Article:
The downhill slide of DRAM pricing has finally come to an end and prices have begun to climb, but resellers need not worry that we are in for another shortage, nor that prices will continue to rise, according to memory distributors and vendors.
"We saw an increase in DRAM pricing due to chip manufacturers holding back stock," explained Dataram Asia-Pacific product manager Peter Medak. "This resulted in a short-term spike in the DRAM market. Chipmakers obviously tried to increase demand to boost the market. However the spike was only temporary as manufacturers can't hold back stock for a sustained period of time," he said.
Gavin Troxler, national sales manager for Kingston memory distributor Simms, said the price of ValueRAM products had jumped around 40 per cent, but Kingston-branded memory prices would stay the same.
Meanwhile, Simms remains confident the volatile market will settle down.
"We don't foresee any major price increase on the Kingston brand," Troxler said.
The price rise could have been the result of speculation about the future of Hynix Semiconductor rather than an improvement in the market, according to analysts.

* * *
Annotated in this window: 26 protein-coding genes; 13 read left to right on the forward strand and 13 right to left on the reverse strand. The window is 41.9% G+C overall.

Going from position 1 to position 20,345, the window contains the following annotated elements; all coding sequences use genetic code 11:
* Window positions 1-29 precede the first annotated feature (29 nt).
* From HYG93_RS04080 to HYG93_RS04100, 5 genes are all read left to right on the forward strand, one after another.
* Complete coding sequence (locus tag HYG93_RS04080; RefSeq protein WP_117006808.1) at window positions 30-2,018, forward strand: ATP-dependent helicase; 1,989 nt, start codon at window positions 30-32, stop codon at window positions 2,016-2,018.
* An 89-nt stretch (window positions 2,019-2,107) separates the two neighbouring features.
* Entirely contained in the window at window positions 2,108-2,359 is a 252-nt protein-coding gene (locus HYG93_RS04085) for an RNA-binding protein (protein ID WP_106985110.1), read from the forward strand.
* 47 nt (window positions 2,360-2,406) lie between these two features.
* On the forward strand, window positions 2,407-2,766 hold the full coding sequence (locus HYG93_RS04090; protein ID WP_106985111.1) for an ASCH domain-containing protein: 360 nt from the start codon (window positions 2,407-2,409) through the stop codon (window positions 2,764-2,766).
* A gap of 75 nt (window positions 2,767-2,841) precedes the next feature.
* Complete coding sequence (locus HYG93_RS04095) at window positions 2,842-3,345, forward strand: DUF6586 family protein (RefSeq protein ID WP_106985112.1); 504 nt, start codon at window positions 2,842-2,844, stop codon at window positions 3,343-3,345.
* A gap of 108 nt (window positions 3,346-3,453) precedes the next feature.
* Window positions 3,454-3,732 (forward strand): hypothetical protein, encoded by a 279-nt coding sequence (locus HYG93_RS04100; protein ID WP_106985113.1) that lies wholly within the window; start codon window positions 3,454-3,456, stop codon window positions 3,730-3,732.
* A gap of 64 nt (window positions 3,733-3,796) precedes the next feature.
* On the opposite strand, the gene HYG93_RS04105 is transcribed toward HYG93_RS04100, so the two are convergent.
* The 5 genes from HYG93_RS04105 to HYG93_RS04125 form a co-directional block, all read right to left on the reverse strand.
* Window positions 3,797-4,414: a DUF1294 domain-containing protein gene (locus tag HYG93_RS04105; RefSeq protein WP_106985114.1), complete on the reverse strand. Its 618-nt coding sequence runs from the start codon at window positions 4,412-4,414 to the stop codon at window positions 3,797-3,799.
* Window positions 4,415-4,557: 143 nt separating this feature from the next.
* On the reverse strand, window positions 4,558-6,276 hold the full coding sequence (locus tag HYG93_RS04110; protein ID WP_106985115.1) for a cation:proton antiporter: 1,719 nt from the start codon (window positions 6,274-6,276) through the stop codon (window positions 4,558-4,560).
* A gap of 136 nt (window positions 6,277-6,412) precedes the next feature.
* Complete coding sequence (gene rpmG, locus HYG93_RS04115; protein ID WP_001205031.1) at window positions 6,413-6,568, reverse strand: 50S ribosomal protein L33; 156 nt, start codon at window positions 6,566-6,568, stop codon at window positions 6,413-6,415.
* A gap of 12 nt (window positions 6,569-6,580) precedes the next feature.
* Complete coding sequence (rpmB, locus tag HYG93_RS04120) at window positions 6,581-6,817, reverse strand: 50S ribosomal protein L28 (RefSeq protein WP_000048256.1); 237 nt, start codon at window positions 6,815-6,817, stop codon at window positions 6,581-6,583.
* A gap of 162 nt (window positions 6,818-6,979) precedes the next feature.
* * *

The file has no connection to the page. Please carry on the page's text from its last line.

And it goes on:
David Whitney, general manager of Asia business at Viking, said prices look set to drop once more.
"There has been no increase in demand on a worldwide scale," he said. "In the last four weeks we have seen allocations on 256MB devices and this has started to get tight, but anything below 512MB on a standard DIMM is definitely starting to go down.
"We are not going to see a major drop in the medium term on high-density modules," he added.
With manufacturers currently selling memory below production costs, the price rise is generally seen as a correction that had to happen.
"There is no doubt that the recent all-time-low price points were simply unsustainable," said Dataram regional director for the Asia-Pacific, Andy Molnar. "The spike was a correction in the DRAM market that was required."